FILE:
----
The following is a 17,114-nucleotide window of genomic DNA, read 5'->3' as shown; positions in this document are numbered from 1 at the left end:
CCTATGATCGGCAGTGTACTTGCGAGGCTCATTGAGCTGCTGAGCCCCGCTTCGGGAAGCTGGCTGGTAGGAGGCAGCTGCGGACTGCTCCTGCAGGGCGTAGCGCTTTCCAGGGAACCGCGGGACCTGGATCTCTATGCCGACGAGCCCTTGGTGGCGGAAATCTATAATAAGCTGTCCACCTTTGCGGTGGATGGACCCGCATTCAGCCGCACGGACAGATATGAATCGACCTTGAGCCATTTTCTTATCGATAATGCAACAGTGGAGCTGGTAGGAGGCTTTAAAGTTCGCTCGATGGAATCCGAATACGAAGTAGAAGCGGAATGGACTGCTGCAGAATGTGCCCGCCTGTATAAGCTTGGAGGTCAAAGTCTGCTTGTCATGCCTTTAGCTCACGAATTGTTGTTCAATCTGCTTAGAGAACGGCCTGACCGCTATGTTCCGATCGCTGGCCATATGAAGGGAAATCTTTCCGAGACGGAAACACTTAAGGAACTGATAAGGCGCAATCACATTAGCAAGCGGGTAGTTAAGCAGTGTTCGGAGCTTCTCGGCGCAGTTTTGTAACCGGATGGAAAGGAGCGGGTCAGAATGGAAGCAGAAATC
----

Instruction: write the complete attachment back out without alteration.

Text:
The following is a 17,114-nucleotide window of genomic DNA, read 5'->3' as shown; positions in this document are numbered from 1 at the left end:
CCTATGATCGGCAGTGTACTTGCGAGGCTCATTGAGCTGCTGAGCCCCGCTTCGGGAAGCTGGCTGGTAGGAGGCAGCTGCGGACTGCTCCTGCAGGGCGTAGCGCTTTCCAGGGAACCGCGGGACCTGGATCTCTATGCCGACGAGCCCTTGGTGGCGGAAATCTATAATAAGCTGTCCACCTTTGCGGTGGATGGACCCGCATTCAGCCGCACGGACAGATATGAATCGACCTTGAGCCATTTTCTTATCGATAATGCAACAGTGGAGCTGGTAGGAGGCTTTAAAGTTCGCTCGATGGAATCCGAATACGAAGTAGAAGCGGAATGGACTGCTGCAGAATGTGCCCGCCTGTATAAGCTTGGAGGTCAAAGTCTGCTTGTCATGCCTTTAGCTCACGAATTGTTGTTCAATCTGCTTAGAGAACGGCCTGACCGCTATGTTCCGATCGCTGGCCATATGAAGGGAAATCTTTCCGAGACGGAAACACTTAAGGAACTGATAAGGCGCAATCACATTAGCAAGCGGGTAGTTAAGCAGTGTTCGGAGCTTCTCGGCGCAGTTTTGTAACCGGATGGAAAGGAGCGGGTCAGAATGGAAGCAGAAATC